“It’s not a popular thing to say but I think the International Olympic Committee are a fantastic organisation. [The President] Jacques Rogge is a fundamentally decent human being. The way he tackled the Salt Lake City controversy [several IOC members were expelled over allegations of bribery in the US City’s bid to host the 2002 Winter Olympics], and the speed at which the ethics committee moves to sort out any wrongdoing is highly impressive.”
“FIFA on the other hand, are very different. They are utterly untransparent. I don’t see any evidence of the things that their attempts to change anything are having any effect, and I would want to see evidence of things having fundamentally changed before we considered bidding for a World Cup again.”
Having become Shadow Minister for Sport in 2004, three years after joining the House of Commons, Mr Robrtson has been involved with the London Olympics since before the bid.
He knows, like almost no one else, the intricate details of TeamGB’s medal prospects. Of all the athletes, the gold medal he says he would most like to see is, “one of the women rowers.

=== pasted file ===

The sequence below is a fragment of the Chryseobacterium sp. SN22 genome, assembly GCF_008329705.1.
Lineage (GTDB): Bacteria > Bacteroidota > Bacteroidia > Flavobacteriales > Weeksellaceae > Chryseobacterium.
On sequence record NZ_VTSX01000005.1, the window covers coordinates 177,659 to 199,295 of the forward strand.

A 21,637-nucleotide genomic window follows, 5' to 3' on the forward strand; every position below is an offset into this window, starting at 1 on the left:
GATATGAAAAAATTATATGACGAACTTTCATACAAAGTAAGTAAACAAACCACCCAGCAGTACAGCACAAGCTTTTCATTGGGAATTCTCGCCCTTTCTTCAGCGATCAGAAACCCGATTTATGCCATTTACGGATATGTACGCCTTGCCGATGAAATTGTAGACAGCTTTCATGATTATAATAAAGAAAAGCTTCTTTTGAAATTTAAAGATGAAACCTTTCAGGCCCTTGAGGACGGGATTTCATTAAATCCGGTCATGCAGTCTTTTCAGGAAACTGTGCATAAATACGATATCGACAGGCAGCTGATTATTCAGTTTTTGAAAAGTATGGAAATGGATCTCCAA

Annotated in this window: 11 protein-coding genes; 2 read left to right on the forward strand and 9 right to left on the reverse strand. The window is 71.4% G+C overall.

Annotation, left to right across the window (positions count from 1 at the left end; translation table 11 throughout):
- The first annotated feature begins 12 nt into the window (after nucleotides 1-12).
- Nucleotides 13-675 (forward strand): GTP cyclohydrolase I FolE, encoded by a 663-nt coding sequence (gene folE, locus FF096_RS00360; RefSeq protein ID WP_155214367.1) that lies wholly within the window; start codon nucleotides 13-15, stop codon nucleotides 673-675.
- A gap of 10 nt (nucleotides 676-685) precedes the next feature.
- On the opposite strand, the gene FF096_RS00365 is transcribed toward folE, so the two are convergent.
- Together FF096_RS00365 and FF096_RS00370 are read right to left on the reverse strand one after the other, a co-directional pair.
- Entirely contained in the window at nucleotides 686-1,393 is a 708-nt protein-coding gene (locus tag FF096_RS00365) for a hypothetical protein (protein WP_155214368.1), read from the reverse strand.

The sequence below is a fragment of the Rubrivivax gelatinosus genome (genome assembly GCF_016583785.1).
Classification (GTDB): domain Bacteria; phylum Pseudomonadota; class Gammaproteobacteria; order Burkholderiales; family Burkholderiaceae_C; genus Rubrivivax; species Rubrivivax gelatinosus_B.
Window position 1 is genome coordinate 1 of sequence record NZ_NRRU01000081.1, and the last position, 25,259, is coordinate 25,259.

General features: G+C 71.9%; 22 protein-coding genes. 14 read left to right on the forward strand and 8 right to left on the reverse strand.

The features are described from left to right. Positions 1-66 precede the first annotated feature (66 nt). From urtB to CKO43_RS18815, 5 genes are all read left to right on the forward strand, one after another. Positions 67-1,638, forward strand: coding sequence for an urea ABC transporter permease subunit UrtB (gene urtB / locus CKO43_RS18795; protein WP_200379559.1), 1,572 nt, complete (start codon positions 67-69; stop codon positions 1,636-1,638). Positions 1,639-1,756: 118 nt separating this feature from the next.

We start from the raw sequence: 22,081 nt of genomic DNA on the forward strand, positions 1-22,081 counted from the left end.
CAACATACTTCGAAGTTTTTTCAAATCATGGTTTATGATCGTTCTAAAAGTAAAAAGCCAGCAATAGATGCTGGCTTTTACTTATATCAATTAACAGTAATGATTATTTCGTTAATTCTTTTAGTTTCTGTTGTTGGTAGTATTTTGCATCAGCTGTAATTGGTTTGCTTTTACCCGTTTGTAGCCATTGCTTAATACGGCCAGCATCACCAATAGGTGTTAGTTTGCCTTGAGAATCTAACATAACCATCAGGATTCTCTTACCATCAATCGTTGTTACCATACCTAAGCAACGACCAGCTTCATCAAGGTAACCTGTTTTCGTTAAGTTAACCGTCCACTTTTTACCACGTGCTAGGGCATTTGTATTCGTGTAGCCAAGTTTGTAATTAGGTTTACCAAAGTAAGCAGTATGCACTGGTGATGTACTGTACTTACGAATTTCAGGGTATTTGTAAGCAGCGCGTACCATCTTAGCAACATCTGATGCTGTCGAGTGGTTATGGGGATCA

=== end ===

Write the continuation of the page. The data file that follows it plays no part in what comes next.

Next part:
“Wouldn’t it be great for them to win one. Katherine Grainger, if she got a gold after her three silvers, that would be quite something.”
A bet with his Australian counterpart means that should the Aussies top TeamGB’s medal haul, he will have to dribble a hockey ball around Australia House in full Australia kit.
In the unlikely event that it should happen, it would certainly mark a low point in a two year long ministerial career that began in a curious fashion.
There was a lengthy period, in the immediate aftermath of the 2010 election, where no one was quite sure who was running the country. On the first Sunday after when the coalition agreement had been signed, the head of the Football Association was forced to step down in a classic Sunday tabloid kiss and tell sting. When the 24 hour news cameras were dispatched to the new sports minister’s house, it was a clear sign that the Conservatives were back. Stood on his front doorstep in the rolling Kent countryside on a bright sunny Sunday morning, was Mr Robertson, in a tweed jacket of the kind not entirely in line with the Cameron Conservative rebrand. It hasn’t been seen since.